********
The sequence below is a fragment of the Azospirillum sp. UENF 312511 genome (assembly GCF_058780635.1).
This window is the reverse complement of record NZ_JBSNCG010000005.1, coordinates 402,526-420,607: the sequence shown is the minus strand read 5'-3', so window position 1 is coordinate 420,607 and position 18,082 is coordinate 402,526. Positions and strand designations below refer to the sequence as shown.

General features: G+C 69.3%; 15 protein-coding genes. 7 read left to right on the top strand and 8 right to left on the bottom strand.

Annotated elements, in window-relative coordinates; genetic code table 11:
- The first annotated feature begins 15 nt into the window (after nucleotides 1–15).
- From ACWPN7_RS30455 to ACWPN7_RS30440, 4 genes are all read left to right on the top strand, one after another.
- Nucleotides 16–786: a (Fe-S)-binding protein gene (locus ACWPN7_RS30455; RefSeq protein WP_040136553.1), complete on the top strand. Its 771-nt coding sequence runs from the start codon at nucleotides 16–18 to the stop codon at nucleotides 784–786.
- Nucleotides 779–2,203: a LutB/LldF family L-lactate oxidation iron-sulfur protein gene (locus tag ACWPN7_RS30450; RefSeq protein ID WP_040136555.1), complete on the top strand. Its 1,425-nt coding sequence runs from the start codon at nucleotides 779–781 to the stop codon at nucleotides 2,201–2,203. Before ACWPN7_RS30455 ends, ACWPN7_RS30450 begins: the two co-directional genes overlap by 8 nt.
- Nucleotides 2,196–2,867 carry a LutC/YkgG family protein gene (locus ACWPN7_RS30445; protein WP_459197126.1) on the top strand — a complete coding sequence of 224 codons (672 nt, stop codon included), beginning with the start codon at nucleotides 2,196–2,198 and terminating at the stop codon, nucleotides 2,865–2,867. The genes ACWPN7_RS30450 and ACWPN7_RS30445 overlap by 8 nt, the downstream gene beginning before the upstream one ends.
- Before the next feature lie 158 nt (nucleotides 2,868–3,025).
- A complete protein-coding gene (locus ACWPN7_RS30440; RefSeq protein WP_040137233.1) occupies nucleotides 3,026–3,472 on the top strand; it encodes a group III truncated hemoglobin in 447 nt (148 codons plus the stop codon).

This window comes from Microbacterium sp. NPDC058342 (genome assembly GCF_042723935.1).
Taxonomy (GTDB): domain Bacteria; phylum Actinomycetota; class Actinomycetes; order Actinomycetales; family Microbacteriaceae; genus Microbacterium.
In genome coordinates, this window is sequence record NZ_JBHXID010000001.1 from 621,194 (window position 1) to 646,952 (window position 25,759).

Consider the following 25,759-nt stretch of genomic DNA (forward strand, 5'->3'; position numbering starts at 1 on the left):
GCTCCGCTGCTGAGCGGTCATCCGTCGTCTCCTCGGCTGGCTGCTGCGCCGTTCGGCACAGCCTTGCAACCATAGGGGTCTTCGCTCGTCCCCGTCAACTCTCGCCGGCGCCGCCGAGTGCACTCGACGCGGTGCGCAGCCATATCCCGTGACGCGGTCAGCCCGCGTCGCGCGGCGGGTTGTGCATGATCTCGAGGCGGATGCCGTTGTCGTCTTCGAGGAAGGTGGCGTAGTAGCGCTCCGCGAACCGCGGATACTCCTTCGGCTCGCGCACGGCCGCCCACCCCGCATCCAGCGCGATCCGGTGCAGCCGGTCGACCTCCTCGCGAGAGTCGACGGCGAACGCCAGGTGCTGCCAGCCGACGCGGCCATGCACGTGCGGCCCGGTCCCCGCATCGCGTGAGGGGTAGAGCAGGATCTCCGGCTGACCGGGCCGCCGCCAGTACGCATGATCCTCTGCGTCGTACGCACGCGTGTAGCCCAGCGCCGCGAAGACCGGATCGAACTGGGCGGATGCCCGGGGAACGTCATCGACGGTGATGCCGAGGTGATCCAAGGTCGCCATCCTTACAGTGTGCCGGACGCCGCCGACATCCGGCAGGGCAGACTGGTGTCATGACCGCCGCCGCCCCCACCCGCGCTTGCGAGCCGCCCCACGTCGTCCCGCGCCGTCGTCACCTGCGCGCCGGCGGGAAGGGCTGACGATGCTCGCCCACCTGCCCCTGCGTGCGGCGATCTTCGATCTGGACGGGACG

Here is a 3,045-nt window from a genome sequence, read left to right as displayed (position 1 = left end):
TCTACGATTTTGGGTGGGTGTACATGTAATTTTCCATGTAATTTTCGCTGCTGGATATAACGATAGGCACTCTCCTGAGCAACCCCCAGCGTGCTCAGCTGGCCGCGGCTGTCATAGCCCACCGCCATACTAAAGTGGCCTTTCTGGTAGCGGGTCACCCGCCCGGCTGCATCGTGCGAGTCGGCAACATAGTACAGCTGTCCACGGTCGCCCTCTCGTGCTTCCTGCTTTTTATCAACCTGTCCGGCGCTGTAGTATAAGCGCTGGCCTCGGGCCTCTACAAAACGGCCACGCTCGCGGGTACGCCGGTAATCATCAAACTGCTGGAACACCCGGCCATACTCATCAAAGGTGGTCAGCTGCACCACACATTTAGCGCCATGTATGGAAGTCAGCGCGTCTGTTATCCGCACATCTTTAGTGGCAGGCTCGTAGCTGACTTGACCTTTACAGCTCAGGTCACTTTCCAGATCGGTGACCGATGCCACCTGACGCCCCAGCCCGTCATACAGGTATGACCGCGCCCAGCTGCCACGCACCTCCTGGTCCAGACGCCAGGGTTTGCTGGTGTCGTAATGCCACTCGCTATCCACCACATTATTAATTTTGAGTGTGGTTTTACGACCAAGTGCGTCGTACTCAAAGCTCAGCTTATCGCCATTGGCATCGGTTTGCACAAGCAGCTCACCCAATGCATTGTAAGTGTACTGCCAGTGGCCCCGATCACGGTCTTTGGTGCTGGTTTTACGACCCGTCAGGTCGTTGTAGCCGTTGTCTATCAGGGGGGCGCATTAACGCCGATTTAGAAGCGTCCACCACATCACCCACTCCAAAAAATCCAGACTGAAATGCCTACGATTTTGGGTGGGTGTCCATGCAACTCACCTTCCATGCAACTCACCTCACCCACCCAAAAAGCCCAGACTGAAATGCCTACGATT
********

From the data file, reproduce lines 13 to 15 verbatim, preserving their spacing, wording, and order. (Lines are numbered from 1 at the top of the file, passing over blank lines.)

Taxonomy (GTDB): domain Bacteria; phylum Actinomycetota; class Actinomycetes; order Actinomycetales; family Microbacteriaceae; genus Microbacterium.
In genome coordinates, this window is sequence record NZ_JBHXID010000001.1 from 621,194 (window position 1) to 646,952 (window position 25,759).

Consider the following 25,759-nt stretch of genomic DNA (forward strand, 5'->3'; position numbering starts at 1 on the left):